Extrasystole


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extrasystole

[¦ek·strə′sis·tə·lē]
(medicine)
Premature beat of the heart.

Extrasystole

 

the most common form of arrhythmia. The condition is characterized by irregular heart contractions (extra-systoles) caused by impulses from an additional focus of excitation arising in the myocardium. Since the heart muscle remains unexcitable for some time after every contraction, the next normal impulse usually cannot cause a systole. As a result, a longer than normal contraction, that is, a compensatory pause, occurs. An extrasystole is generally felt as a temporary sinking sensation, or an “interruption in the heart.” Atrial extrasystoles arise in the atria, and ventricular extrasystoles in the ventricles. Extrasystoles may be single or multiple, and they may occur chaotically or with a certain rhythm, for example, after every normal contraction (bigeminal). Sometimes several extrasystoles occur in succession.

Extrasystoles can occur in healthy persons, and, in most cases, occasional infrequent extrasystoles have little clinical significance. Atrial extrasystoles, however, may result from myocardial disease, for example, mitral insufficiency or cardiosclerosis. Frequent atrial extrasystoles in these diseases are an early sign of auricular fibrillation, especially when they occur in rapid succession. Ventricular extrasystoles may result from myocardial disease or neurological, mental, and other disorders. Successive ventricular extrasystoles originating from different places may precede a severe form of arrhythmia called ventricular fibrillation.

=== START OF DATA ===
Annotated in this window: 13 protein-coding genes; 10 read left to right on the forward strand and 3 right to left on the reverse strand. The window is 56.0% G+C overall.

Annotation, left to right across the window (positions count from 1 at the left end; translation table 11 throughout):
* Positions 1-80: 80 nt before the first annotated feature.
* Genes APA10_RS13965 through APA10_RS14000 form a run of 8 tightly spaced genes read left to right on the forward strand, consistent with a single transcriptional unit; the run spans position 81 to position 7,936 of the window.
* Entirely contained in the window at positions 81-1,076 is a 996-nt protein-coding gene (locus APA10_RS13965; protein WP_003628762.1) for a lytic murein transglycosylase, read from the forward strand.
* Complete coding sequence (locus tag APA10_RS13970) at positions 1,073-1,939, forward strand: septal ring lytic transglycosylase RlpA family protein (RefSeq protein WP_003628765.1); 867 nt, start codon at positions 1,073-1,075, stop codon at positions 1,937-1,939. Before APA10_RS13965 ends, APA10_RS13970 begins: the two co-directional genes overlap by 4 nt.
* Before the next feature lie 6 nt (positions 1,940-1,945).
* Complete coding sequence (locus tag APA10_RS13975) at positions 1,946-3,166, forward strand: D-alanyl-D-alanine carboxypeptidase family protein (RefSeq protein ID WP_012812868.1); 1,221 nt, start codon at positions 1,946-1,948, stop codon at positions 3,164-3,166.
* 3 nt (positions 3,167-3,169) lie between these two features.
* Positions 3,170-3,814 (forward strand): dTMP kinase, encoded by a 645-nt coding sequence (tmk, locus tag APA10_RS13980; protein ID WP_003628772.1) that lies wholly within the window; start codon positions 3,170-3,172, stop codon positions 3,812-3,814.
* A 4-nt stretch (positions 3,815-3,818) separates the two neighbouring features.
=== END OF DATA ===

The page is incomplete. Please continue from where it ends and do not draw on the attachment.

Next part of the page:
Electrocardiography plays an important part in diagnosing ex-trasystoles. Treatment is determined by cause. The administration of antiarrhythmic agents, for example, propranolol and potassium preparations, is sometimes required.

N. R. PALEEV and I. M. KELMAN

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Detection and evaluation of arrhythmias (supraventricular extrasystoles (SES), supraventricular tachycardia (SVT), ventricular extrasystoles (VES) and ventricular tachycardia (VT)) were performed with 12-lead ECG and 24-hour Holter monitoring records with reference to classic electrocardiographic criteria (12-14).
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was performed preoperatively showing short PR, delta wave, QS in lead II, III and aVF, negative T in I and aVL and frequent ventricular extrasystoles.
6,7) It is also common to find tachycardia, ST and T wave changes, bundle branch block, extrasystoles and prolongation of QT interval.
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AV block and extrasystoles also may occur even within therapeutic level (Kanji & MacLean, 2012).
Perioperative factors, such as atrial extrasystoles, change in autonomic tone, electrolyte shifts, inadequate myocardial protection, b blocker withdrawal, or the response to cardiopulmonary bypass, can trigger AF in these at-risk patients14.
Unsupervised classification of ventricular extrasystoles using bounded clustering algorithms and morphology matching.